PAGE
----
SPIDER-MAN: FAR FROM HOME / CERT: 12A / DIRECTOR: JON WATTS / SCREENPLAY: CHRIS MCKENNA, ERIK SOMMERS / TOM HOLLAND, JON FAVREAU, JAKE GYLLENHAAL, SAMUEL L. JACKSON, MARISA TOMEI / RELEASE DATE: JULY 2ND
Well, now what? With the universe recovering from the events of Infinity War and Endgame, and the Avengers (as we know them) disassembled, the denizens of the MCU find themselves living in an irreversibly changed world. There are literal Gods, magicians, gamma monsters and space aliens visibly moving in their midst. Also recovering from the disappearance - and subsequent return - of half of the universe, it’s a scary time to be alive. The world is crying out for the next Iron Man. Where does that leave our friendly neighbourhood Spider-Man?
After travelling to outer space and back… mostly, he just wants a holiday. Leaving the Spidey suit at home, Peter Parker (Holland) joins the class trip to Europe, hoping to forget about the pressures of superhero life and snatch some time with the lovely MJ (Zendaya). Nick Fury (Jackson), however, has other plans. Bullied into Fury’s latest world-saving escapade, Spider-Man joins forces with the, uh, mysterious Mysterio (Gyllenhaal) in fighting a number of monstrous creatures known as ‘Elementals’ as they pop up around Europe. In Mysterio, Peter finds warmth and guidance - the kindly big brother to Tony Stark’s father figure. But is all as it seems? Could Mysterio really be a superhero from another dimension, come to save the day? No spoilers but, well… this is Mysterio.
After the grim beat-downs of Infinity War and the relentless bombastics of Endgame, Far From Home slows things down and gets back to basics, reacquainting audiences with Peter Parker and the everyday folk of the MCU. This is less a palate cleanser and more of an epilogue; unlike Ant-Man and the Wasp, it’s relevant and substantial, and gets some good world-building done in the wake of Thanos.
While the action is busier and the stakes higher than they were in Homecoming, director Jon Watts doesn’t forget about the characters. First and foremost, this is Peter Parker’s story, and Far From Home sees him struggle finding his place in the world without Tony Stark, weighed down with the great responsibility of being Spider-Man. In classic Spidey style, he juggles school life with superhero commitments, the latest horrible threat never more than a few moments away.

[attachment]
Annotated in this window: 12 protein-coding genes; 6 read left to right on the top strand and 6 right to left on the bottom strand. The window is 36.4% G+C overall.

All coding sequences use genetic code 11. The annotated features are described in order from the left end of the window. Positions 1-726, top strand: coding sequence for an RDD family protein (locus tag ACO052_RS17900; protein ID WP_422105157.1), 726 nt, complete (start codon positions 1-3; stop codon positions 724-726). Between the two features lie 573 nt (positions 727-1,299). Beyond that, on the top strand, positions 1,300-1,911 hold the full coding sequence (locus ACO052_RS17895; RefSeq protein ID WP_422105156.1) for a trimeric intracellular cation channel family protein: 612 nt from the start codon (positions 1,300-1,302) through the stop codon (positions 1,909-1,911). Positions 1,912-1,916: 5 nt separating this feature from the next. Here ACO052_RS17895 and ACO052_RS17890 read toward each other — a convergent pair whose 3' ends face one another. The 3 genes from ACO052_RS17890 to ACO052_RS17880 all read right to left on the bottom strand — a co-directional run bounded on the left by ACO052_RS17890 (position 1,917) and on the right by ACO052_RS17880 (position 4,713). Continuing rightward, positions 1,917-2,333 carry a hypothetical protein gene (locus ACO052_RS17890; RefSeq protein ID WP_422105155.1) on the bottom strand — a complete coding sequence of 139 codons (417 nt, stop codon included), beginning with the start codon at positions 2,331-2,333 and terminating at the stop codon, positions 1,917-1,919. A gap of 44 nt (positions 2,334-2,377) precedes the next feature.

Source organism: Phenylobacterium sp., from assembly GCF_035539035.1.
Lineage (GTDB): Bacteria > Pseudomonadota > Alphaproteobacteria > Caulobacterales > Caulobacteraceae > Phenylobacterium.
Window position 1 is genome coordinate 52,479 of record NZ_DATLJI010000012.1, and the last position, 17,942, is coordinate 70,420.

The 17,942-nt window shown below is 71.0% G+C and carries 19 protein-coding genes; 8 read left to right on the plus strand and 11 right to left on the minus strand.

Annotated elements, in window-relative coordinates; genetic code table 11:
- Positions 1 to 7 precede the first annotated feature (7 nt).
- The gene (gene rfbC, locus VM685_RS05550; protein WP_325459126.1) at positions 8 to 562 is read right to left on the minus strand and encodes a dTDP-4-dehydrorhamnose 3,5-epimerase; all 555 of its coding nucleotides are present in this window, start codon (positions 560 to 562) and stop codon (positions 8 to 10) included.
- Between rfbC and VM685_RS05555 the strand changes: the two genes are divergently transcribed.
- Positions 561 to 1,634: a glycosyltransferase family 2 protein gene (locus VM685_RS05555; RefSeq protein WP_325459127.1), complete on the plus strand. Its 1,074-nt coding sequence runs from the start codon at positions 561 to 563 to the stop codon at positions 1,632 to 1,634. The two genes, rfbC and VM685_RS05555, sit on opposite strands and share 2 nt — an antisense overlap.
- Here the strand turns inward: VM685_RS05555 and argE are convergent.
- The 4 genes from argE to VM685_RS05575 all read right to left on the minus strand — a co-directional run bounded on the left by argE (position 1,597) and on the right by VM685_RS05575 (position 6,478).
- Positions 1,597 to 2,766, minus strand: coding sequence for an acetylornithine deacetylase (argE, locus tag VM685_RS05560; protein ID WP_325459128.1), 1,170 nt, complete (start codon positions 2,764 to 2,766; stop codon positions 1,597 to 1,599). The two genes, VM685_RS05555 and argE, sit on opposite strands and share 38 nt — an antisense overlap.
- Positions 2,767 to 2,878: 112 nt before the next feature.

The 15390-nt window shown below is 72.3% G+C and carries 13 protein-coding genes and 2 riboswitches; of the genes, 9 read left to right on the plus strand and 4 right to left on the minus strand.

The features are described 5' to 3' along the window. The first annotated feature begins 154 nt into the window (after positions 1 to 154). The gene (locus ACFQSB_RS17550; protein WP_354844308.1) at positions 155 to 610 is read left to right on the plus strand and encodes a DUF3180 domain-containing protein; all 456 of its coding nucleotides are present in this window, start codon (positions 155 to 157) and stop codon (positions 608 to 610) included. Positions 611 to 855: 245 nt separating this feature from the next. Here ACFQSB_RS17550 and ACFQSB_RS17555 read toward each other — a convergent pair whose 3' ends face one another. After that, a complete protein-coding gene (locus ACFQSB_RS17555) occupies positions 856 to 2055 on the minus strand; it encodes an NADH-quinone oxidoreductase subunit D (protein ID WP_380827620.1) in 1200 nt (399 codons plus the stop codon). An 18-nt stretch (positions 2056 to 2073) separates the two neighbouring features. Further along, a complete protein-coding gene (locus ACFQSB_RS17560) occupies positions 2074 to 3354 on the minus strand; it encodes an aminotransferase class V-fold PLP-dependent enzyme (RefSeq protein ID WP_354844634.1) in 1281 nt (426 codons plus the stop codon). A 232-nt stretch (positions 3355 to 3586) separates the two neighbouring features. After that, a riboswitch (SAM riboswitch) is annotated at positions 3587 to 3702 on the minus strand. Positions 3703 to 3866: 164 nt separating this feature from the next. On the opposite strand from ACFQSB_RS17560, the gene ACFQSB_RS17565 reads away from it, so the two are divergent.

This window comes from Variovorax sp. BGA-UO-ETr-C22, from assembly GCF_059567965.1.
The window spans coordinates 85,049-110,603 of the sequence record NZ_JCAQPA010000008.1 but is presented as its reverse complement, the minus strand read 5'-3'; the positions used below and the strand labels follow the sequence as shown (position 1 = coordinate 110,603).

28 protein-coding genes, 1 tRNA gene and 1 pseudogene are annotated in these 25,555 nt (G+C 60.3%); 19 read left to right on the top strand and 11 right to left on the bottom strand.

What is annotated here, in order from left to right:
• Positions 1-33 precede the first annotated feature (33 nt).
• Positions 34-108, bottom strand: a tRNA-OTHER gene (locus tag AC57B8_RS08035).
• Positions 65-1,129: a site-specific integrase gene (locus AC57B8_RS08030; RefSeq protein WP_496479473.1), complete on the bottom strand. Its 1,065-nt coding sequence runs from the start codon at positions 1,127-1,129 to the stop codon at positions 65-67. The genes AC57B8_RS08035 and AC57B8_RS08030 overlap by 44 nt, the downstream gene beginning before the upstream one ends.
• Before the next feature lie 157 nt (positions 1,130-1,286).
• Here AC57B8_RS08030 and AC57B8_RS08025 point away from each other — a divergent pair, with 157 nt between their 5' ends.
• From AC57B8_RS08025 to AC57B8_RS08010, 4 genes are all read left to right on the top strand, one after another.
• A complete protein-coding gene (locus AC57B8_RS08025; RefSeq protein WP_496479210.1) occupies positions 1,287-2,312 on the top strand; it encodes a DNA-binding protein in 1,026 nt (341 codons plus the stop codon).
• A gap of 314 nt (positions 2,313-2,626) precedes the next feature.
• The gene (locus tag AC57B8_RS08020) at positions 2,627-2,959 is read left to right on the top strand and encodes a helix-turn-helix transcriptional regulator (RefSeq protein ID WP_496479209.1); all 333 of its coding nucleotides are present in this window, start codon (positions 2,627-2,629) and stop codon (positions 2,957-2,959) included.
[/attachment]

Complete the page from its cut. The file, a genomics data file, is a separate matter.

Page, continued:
This gets Zendaya’s ‘MJ’ more screen time, filling out her character and allowing the actor to quietly steal every scene she’s in from Peter’s classmates. There’s a deft balance between humour and drama, and those tired of the MCU’s recent quip-fests should appreciate a more nuanced tone. It still remains very funny of course, but the humour is grounded in character rather than ‘jokes’ and Whedon-esque snark. The film, however, would still have benefited from about 50% less Happy Hogan.
With four films now under his belt, this is Tom Holland’s best outing yet as Spider-Man, and the character is more like the Spidey we know and love than ever before. Some elements remain underdeveloped or simply aren’t there (still no Uncle Ben), but Holland has made the role his own, and his Spider-Man now feels like a fully, properly integrated part of the Marvel Cinematic Universe.
Also a part of the MCU: Mysterio. Jake Gyllenhaal’s Quentin Beck should go down as one of the MCU’s greatest achievements so far. The costume looks incredible (fishbowl and everything!) and Mysterio’s illusions are visually astounding. Far From Home shares a villain problem with The Guardians of the Galaxy 2, in that it’s all rather obvious, but that makes this fully realized Mysterio no less impressive.
Far From Home is a busier, less structured film than its predecessor, but it makes up for its shortcomings with incredible action, excellent performances and the best web-slinging ever seen in a Spider-Man film. This is the best live action Spider-Man movie since Spider-Man 2 - and only the shared universe trappings keep it from topping Raimi’s much-loved sequel.
While Far From Home doesn’t give a lot away in terms of what the next ‘phase’ might entail, it’s a beautiful epilogue to the Infinity Saga, and its mid and post-credits sequences are unmissable. With Thanos and the Endgame now done and dusted, this completes the final stretch of Marvel’s home run. Well… now what?
Expected Rating: 8 out of 10